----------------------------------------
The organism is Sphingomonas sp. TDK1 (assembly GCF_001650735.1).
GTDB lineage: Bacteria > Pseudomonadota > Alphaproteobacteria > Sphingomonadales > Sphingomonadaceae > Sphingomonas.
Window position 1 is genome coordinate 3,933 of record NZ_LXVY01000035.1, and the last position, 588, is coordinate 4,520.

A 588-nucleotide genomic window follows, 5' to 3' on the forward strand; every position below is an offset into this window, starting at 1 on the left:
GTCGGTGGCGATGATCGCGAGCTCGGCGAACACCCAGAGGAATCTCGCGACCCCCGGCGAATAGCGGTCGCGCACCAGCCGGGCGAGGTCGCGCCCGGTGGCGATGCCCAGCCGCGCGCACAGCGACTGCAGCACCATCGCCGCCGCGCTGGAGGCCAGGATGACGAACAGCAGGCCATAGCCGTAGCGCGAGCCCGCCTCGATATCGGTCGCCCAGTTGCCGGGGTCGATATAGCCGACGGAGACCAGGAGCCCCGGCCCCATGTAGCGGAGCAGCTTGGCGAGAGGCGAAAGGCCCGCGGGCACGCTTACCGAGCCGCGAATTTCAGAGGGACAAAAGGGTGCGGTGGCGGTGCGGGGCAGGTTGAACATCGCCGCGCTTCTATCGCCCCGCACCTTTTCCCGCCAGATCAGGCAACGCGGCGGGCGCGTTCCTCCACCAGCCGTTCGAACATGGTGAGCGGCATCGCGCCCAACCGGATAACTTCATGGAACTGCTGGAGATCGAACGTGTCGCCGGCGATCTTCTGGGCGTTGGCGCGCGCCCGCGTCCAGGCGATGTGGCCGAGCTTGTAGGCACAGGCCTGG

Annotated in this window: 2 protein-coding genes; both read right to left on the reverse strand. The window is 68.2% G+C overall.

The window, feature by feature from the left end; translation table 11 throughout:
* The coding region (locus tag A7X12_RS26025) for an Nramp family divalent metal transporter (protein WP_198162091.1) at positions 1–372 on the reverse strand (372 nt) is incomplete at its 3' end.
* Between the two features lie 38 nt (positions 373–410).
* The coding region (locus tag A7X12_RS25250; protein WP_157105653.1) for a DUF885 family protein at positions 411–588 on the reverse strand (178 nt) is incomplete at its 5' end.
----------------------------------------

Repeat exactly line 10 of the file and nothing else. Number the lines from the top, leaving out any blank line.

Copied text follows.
* The coding region (locus tag A7X12_RS25250; protein WP_157105653.1) for a DUF885 family protein at positions 411–588 on the reverse strand (178 nt) is incomplete at its 5' end.